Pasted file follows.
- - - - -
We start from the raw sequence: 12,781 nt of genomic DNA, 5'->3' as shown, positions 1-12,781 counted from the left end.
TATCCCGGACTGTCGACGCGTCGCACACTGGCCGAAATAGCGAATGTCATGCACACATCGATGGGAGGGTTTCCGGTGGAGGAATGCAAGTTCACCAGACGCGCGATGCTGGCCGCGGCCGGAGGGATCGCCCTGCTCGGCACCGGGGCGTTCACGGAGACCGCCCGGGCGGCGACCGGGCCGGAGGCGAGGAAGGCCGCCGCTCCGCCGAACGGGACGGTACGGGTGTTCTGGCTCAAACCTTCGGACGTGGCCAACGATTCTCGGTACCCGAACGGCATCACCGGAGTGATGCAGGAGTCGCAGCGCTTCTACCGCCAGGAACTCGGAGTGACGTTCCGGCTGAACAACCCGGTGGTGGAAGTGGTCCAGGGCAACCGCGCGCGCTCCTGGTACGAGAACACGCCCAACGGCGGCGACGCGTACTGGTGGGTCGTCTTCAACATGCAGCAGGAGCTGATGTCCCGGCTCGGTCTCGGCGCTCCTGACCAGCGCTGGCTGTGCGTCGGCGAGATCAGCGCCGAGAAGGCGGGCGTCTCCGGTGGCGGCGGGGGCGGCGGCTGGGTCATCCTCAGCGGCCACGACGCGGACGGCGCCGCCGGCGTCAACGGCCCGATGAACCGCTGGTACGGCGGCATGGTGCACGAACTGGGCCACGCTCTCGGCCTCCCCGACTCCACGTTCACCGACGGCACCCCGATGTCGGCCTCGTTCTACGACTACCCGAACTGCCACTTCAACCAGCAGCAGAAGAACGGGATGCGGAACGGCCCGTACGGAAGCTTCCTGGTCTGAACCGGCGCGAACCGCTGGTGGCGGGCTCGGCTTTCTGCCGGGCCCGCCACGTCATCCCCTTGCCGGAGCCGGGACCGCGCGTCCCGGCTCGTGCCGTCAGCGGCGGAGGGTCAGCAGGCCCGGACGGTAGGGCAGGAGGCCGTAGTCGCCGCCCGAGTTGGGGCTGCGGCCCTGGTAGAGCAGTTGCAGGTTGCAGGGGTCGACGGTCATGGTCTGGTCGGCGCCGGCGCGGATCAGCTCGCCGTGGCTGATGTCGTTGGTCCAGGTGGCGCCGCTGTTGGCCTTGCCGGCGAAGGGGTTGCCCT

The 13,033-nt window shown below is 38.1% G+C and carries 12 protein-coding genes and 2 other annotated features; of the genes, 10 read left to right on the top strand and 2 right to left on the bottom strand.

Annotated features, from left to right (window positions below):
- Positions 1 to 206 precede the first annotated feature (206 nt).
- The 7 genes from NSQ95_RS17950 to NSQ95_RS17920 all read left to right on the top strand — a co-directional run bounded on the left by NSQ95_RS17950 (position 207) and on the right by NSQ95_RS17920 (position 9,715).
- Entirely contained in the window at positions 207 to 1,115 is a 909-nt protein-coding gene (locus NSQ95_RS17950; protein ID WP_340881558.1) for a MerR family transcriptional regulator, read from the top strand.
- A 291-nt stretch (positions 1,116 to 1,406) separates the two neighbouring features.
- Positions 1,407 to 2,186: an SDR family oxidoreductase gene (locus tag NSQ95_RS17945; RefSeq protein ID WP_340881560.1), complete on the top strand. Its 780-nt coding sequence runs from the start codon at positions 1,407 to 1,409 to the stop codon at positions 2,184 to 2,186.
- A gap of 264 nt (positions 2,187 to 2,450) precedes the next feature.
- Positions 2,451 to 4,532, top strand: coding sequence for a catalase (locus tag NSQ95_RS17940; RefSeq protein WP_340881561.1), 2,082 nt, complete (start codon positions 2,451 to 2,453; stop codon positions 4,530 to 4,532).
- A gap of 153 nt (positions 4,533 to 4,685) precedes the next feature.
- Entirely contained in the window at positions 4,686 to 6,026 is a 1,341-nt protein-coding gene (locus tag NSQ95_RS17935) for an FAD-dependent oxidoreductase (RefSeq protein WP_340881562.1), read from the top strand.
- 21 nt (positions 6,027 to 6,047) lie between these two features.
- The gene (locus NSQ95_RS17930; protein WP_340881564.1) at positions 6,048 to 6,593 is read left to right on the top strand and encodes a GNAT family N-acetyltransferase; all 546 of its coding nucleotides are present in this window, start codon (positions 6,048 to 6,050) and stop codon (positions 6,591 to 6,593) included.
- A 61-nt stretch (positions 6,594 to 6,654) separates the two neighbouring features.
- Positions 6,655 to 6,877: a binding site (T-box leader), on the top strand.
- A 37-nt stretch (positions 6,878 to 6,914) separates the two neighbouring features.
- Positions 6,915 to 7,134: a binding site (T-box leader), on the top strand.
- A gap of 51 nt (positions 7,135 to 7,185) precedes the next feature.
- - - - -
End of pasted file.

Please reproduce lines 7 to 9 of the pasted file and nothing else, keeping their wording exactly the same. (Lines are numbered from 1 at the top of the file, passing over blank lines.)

- Entirely contained in the window at positions 207 to 1,115 is a 909-nt protein-coding gene (locus NSQ95_RS17950; protein ID WP_340881558.1) for a MerR family transcriptional regulator, read from the top strand.
- A 291-nt stretch (positions 1,116 to 1,406) separates the two neighbouring features.
- Positions 1,407 to 2,186: an SDR family oxidoreductase gene (locus tag NSQ95_RS17945; RefSeq protein ID WP_340881560.1), complete on the top strand. Its 780-nt coding sequence runs from the start codon at positions 1,407 to 1,409 to the stop codon at positions 2,184 to 2,186.